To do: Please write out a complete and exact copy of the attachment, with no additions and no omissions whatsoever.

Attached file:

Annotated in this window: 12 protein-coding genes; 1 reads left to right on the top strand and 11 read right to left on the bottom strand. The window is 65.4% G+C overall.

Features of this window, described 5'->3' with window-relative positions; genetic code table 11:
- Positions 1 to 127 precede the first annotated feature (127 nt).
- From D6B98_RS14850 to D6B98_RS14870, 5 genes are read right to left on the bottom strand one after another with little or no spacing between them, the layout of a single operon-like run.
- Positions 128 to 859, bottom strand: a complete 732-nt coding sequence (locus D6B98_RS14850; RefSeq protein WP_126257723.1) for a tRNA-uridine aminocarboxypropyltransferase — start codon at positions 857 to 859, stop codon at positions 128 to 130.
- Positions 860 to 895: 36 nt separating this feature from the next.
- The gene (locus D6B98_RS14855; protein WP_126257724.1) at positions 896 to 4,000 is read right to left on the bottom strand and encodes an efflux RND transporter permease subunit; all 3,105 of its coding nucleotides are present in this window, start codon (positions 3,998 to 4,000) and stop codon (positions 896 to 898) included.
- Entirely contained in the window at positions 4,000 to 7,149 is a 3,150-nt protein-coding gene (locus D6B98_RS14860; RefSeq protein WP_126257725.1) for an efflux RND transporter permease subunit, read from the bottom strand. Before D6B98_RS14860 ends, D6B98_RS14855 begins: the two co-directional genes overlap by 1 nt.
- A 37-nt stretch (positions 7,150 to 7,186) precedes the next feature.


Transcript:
Annotated in this window: 12 protein-coding genes; 1 reads left to right on the top strand and 11 read right to left on the bottom strand. The window is 65.4% G+C overall.

Features of this window, described 5'->3' with window-relative positions; genetic code table 11:
- Positions 1 to 127 precede the first annotated feature (127 nt).
- From D6B98_RS14850 to D6B98_RS14870, 5 genes are read right to left on the bottom strand one after another with little or no spacing between them, the layout of a single operon-like run.
- Positions 128 to 859, bottom strand: a complete 732-nt coding sequence (locus D6B98_RS14850; RefSeq protein WP_126257723.1) for a tRNA-uridine aminocarboxypropyltransferase — start codon at positions 857 to 859, stop codon at positions 128 to 130.
- Positions 860 to 895: 36 nt separating this feature from the next.
- The gene (locus D6B98_RS14855; protein WP_126257724.1) at positions 896 to 4,000 is read right to left on the bottom strand and encodes an efflux RND transporter permease subunit; all 3,105 of its coding nucleotides are present in this window, start codon (positions 3,998 to 4,000) and stop codon (positions 896 to 898) included.
- Entirely contained in the window at positions 4,000 to 7,149 is a 3,150-nt protein-coding gene (locus D6B98_RS14860; RefSeq protein WP_126257725.1) for an efflux RND transporter permease subunit, read from the bottom strand. Before D6B98_RS14860 ends, D6B98_RS14855 begins: the two co-directional genes overlap by 1 nt.
- A 37-nt stretch (positions 7,150 to 7,186) precedes the next feature.